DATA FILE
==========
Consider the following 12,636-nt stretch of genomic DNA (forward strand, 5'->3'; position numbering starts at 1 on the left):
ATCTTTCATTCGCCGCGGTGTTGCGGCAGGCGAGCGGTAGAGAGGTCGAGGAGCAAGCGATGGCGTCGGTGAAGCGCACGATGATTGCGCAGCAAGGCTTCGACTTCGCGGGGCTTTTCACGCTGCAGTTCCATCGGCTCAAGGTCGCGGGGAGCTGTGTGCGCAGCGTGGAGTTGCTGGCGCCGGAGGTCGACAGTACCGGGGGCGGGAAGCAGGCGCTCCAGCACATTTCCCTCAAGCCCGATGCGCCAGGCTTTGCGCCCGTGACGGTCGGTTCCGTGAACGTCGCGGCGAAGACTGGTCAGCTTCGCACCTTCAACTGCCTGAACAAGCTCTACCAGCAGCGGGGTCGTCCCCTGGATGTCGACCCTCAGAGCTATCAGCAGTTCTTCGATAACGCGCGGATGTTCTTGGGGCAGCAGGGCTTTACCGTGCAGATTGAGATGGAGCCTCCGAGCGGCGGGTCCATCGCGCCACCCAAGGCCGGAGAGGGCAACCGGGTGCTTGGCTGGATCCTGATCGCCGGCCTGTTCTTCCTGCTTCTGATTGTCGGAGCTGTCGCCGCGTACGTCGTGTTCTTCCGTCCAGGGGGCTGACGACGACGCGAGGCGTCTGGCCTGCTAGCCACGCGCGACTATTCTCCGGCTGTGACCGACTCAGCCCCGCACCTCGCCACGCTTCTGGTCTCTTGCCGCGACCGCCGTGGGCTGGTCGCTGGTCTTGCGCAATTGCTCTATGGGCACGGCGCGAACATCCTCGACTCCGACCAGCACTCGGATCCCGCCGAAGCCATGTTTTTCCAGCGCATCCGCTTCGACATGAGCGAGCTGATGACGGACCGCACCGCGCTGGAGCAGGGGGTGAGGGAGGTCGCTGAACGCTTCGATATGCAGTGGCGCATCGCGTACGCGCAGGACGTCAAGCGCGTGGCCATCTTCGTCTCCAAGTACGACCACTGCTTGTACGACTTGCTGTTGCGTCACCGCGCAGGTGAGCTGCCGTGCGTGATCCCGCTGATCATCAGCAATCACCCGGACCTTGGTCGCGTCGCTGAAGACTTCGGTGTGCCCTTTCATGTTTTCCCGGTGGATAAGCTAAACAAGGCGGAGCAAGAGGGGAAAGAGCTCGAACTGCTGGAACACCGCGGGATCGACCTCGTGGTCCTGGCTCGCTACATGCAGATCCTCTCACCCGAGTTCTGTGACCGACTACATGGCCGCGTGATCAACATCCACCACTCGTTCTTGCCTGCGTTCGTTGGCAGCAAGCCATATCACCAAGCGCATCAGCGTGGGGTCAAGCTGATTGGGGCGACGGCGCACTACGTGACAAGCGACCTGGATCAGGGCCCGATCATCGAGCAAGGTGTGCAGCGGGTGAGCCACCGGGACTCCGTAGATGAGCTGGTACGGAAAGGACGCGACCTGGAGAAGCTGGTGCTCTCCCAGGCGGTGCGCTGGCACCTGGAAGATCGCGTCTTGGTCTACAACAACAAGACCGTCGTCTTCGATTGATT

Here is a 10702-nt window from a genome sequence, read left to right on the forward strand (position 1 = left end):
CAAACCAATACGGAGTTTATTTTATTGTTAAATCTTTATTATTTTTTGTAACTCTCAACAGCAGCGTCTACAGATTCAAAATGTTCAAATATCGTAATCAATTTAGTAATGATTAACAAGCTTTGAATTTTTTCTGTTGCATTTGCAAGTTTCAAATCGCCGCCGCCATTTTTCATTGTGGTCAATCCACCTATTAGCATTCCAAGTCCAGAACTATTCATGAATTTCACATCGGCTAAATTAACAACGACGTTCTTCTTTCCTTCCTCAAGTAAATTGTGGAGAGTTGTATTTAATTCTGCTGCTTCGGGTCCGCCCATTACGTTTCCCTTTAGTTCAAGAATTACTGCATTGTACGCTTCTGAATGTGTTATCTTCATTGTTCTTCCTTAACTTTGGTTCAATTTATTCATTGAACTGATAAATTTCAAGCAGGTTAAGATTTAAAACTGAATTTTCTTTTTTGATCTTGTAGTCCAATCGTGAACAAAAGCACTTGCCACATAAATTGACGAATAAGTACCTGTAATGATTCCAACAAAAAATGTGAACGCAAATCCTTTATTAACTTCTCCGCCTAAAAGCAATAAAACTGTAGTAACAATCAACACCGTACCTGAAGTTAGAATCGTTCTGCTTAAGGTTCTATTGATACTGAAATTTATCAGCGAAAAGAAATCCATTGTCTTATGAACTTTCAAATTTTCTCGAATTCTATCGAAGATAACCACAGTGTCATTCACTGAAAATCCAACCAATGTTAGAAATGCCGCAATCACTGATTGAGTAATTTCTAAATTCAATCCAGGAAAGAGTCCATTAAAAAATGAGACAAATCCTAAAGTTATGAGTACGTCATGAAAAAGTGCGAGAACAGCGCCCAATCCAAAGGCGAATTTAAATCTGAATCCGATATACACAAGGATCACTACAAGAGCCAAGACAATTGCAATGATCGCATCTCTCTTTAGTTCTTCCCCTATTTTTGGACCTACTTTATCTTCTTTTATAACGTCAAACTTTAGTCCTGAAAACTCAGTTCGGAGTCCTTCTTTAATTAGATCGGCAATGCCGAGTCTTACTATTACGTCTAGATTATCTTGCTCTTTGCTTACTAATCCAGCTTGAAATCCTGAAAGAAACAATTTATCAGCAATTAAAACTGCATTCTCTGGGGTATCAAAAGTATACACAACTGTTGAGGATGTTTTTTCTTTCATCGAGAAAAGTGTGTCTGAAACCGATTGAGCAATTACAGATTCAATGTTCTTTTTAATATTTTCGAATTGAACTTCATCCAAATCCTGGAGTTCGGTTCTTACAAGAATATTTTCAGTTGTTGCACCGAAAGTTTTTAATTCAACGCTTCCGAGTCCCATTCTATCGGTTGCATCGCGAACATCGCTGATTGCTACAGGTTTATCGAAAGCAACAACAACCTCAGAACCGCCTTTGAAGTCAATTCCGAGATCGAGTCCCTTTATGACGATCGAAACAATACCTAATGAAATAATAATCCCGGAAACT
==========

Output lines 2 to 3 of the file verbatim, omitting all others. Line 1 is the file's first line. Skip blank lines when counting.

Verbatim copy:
ATCTTTCATTCGCCGCGGTGTTGCGGCAGGCGAGCGGTAGAGAGGTCGAGGAGCAAGCGATGGCGTCGGTGAAGCGCACGATGATTGCGCAGCAAGGCTTCGACTTCGCGGGGCTTTTCACGCTGCAGTTCCATCGGCTCAAGGTCGCGGGGAGCTGTGTGCGCAGCGTGGAGTTGCTGGCGCCGGAGGTCGACAGTACCGGGGGCGGGAAGCAGGCGCTCCAGCACATTTCCCTCAAGCCCGATGCGCCAGGCTTTGCGCCCGTGACGGTCGGTTCCGTGAACGTCGCGGCGAAGACTGGTCAGCTTCGCACCTTCAACTGCCTGAACAAGCTCTACCAGCAGCGGGGTCGTCCCCTGGATGTCGACCCTCAGAGCTATCAGCAGTTCTTCGATAACGCGCGGATGTTCTTGGGGCAGCAGGGCTTTACCGTGCAGATTGAGATGGAGCCTCCGAGCGGCGGGTCCATCGCGCCACCCAAGGCCGGAGAGGGCAACCGGGTGCTTGGCTGGATCCTGATCGCCGGCCTGTTCTTCCTGCTTCTGATTGTCGGAGCTGTCGCCGCGTACGTCGTGTTCTTCCGTCCAGGGGGCTGACGACGACGCGAGGCGTCTGGCCTGCTAGCCACGCGCGACTATTCTCCGGCTGTGACCGACTCAGCCCCGCACCTCGCCACGCTTCTGGTCTCTTGCCGCGACCGCCGTGGGCTGGTCGCTGGTCTTGCGCAATTGCTCTATGGGCACGGCGCGAACATCCTCGACTCCGACCAGCACTCGGATCCCGCCGAAGCCATGTTTTTCCAGCGCATCCGCTTCGACATGAGCGAGCTGATGACGGACCGCACCGCGCTGGAGCAGGGGGTGAGGGAGGTCGCTGAACGCTTCGATATGCAGTGGCGCATCGCGTACGCGCAGGACGTCAAGCGCGTGGCCATCTTCGTCTCCAAGTACGACCACTGCTTGTACGACTTGCTGTTGCGTCACCGCGCAGGTGAGCTGCCGTGCGTGATCCCGCTGATCATCAGCAATCACCCGGACCTTGGTCGCGTCGCTGAAGACTTCGGTGTGCCCTTTCATGTTTTCCCGGTGGATAAGCTAAACAAGGCGGAGCAAGAGGGGAAAGAGCTCGAACTGCTGGAACACCGCGGGATCGACCTCGTGGTCCTGGCTCGCTACATGCAGATCCTCTCACCCGAGTTCTGTGACCGACTACATGGCCGCGTGATCAACATCCACCACTCGTTCTTGCCTGCGTTCGTTGGCAGCAAGCCATATCACCAAGCGCATCAGCGTGGGGTCAAGCTGATTGGGGCGACGGCGCACTACGTGACAAGCGACCTGGATCAGGGCCCGATCATCGAGCAAGGTGTGCAGCGGGTGAGCCACCGGGACTCCGTAGATGAGCTGGTACGGAAAGGACGCGACCTGGAGAAGCTGGTGCTCTCCCAGGCGGTGCGCTGGCACCTGGAAGATCGCGTCTTGGTCTACAACAACAAGACCGTCGTCTTCGATTGATT

Here is a 10702-nt window from a genome sequence, read left to right on the forward strand (position 1 = left end):